Figure 6: Three-layer DNN

Understanding problem statements

In Figure 6, we have four images in binary format given as inputs to the network. Each image is 3 bits long. With respect to each binary input, we have the input neuron defined. So there are three input neurons in the input layer. There are four neurons in the hidden layer. And one output neuron.

With respect to each image, there is a predefined desired output (d).

Assume that Images 1 and 4 are of digit 0 with the desired output-binary 0; and Images 2 and 3 are of digit 1 with the desired output-binary 1.

There are 12 weights in Layer L1 and four in Layer L2 for connection between the two layers.

As our input and output is fixed, we need to find weights in Layer L1- w1 and weights in Layer L2- w2 such that our actual output (z) is equal to the desired output (d).

Figure 6 can be drawn as a block diagram as shown in Figure 7 to derive the required equations.

Box 2 gives different equations for DNNs.

Box 1: Math basics

Box 2: Equations for DNNs

Steps for implementing a three-layer DNN

  1. Initialise the weights w1 randomly. Dot product of input-x and weights w1 produces P1, which acts as input to the Sigmoid function1 in layer L1.
  2. The output of the Sigmoid function is y, which acts as input to the output layer.
  3. Again, randomly initialise weights w2. The dot product of y and weights w2 produces P2, which acts as input to the Sigmoid function2 in layer L2.
  4. The output of Sigmoid function2 is z, which is our actual output. Give this output to the performance function P along with the desired output to produce an error.
  5. Minimise this error by backpropagating it and using the gradient descent algorithm, i.e., change weights w1 and w2 to find the minima of the performance function.
  6. When the error is minimum, the actual output will be close to the desire output.

The Python code given below shows the practical implementations:

import numpy as np

import matplotlib.pyplot as plt

def nonlin(x,deriv=False):

if(deriv==True):

return x*(1-x) #derivative of the Sigmoid function

return 1/(1+np.exp(-x)) #Sigmoid function

def show_error(l):

e=[];e1=[];e2=[];e3=[];e4=[]

count1=0;count2=1;count3=2;count4=3

for i in l:

for j in i:

for k in j:

e.append(k)

for i in range(10000):

e1.append(e[count1]);e2.append(e[count2]);e3.append(e[count3]);e4.append(e[count4])

count1+=4;count2+=4;count3+=4;count4+=4

plt.plot(e1,label='input1');plt.plot(e2,label='input2');plt.plot(e3,label='input3');plt.plot(e4,label='input4')

plt.xlabel('Iteration',fontsize=17);plt.ylabel('Error',fontsize=17)

plt.legend();plt.grid(True)

plt.show()

x = np.array([[0,0,1], #input dataset

[0,1,1],

[1,0,1],

[1,1,1]])

d = np.array([[0], #desire output dataset

[1],

[1],

[0]])

np.random.seed(1)

w1 = 2*np.random.random((3,4)) - 1 #Randomally initializing weights in Layer1

w2 = 2*np.random.random((4,1)) - 1 #Randomally initializing weights in Layer2

l=[] #list

for j in xrange(10000): #Find slop/Derivative for n number of steps

l0 = x

y = nonlin(np.dot(l0,w1)) #dot product of inputs and weights are given to Sigmoid function which produces output y

z = nonlin(np.dot(y,w2)) #dot product of inputs and weights are given to Sigmoid function which produces output z

p = z - d #Error

l2_delta = p*nonlin(z,deriv=True)

l1_error = l2_delta.dot(w2.T)

l1_delta = l1_error * nonlin(y,deriv=True)

w2 -= y.T.dot(l2_delta) #new_weight(w2)=old_weight(w2)-change in weight(i.e.derivative w.r.t w2)

w1 -= l0.T.dot(l1_delta) #new_weight(w1)=old_weight(w1)-change in weight(i.e.derivative w.r.t w1)

arry_to_list=p.tolist()

l.append(arry_to_list)

show_error(l)

The basic code is taken from https://iamtrask.github.io/2015/07/27/python-network-part2/ and updated for the practical understanding of the learning rate and graph output.

Figure 7: Three-layer DNN block diagram

Output

After adding debug prints, we get the output as shown in the box below, for the above program. You can see that after training is complete, the error is almost zero and the actual output is close to the desired output.

If you use the weights that we get after training and the new input (other than those that we used in training), you will get the actual output in terms of trained inputs only.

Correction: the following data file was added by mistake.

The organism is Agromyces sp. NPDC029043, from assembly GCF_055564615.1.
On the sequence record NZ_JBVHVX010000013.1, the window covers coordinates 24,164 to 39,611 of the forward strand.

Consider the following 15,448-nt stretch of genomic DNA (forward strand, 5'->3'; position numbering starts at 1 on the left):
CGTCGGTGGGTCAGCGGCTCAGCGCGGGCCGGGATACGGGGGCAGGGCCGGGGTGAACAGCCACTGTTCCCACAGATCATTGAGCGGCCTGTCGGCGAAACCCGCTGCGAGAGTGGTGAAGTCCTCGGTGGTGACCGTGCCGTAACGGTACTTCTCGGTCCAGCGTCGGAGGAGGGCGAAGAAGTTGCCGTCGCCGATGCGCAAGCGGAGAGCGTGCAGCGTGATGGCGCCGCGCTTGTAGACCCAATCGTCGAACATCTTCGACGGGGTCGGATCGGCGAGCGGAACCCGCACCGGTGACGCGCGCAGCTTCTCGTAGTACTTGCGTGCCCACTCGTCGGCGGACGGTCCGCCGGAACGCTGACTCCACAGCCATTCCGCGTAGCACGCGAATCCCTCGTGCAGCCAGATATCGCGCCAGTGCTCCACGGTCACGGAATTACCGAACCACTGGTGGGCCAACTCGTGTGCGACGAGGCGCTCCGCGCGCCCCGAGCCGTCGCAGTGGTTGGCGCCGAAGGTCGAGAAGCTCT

If you closely look at the code, the main things are happening at Lines 63 and 65. These two lines are just using the derivation equations derived in Box 2.

Figure 8: Case 1

Figure 9: Case 2

Learning rate

Please refer to Figures 8, 9, 10 and 11. The graphs given in these figures are plotted for different test scenarios by slightly modifying the code.

Case 1 (Figure 8)

  • Keep updating weights by calculating the slope for 10,000 iterations (same as code above).
  • We actually don’t need these many iterations to reach an error close to zero.

Case 2 (Figure 9)

  • If the number of iterations is too low, in our case, 100, we will not get an error close to zero. And our actual output will not be close to the desired output. It will be unpredictable.

Case 3 (Figure 10)

  • There is a way with which we can reduce the error close to zero for a small number of iterations. The only update you will need is to multiply the slope by some constant.
  • Here, I used the constant 20, which is called the learning rate.

Case 4 (Figure 11)

  • You cannot make the learning rate too small or too big.
  • If the learning rate is too big (I used 50), there is the possibility of the system becoming unstable, as shown in Figure 11.
  • If the learning rate is too small, the learning time will increase

Figure 10: Case 3

Figure 11: Case 4

I would like to conclude the article by discussing the computing power needed in building large DNNs, and where the world is headed in this area. The average human brain has 100 billion neurons while one of the artificial DNNs which won the Imagenet competition had 650,000 neurons.

With the increase in the number of neurons, the complexity increases and hence there is a need for more computation. The examples given above train in a few milliseconds. DNNs with millions of neurons and high training datasets (inputs) take months and years to train a network on a CPU. We can reduce this training time drastically by using GPUs.

Figure 12: cuDNN performance comparison with CAFFE, using several well known networks

Some comparative data is given in Figure 12. Here, cuDNN v2 performance is compared with CAFFE using several well-known networks. The CPU is 16-core Intel Haswell E5-2698 2.3GHz with 3.6GHz Turbo. The GPU is NVIDIA GeForce GTX TITAN X.

(The NVIDIA CUDA Deep Neural Network library (cuDNN) is a GPU-accelerated library of primitives for deep neural networks to help increase their performance. The latest cuDNN v4 library yields more performance.)

All major tech companies such as Google, Facebook, IBM, Apple, etc, (the list is too big to cover here) are moving to deep learning nowadays, and using it for applications that range from speech recognition to self-driving cars.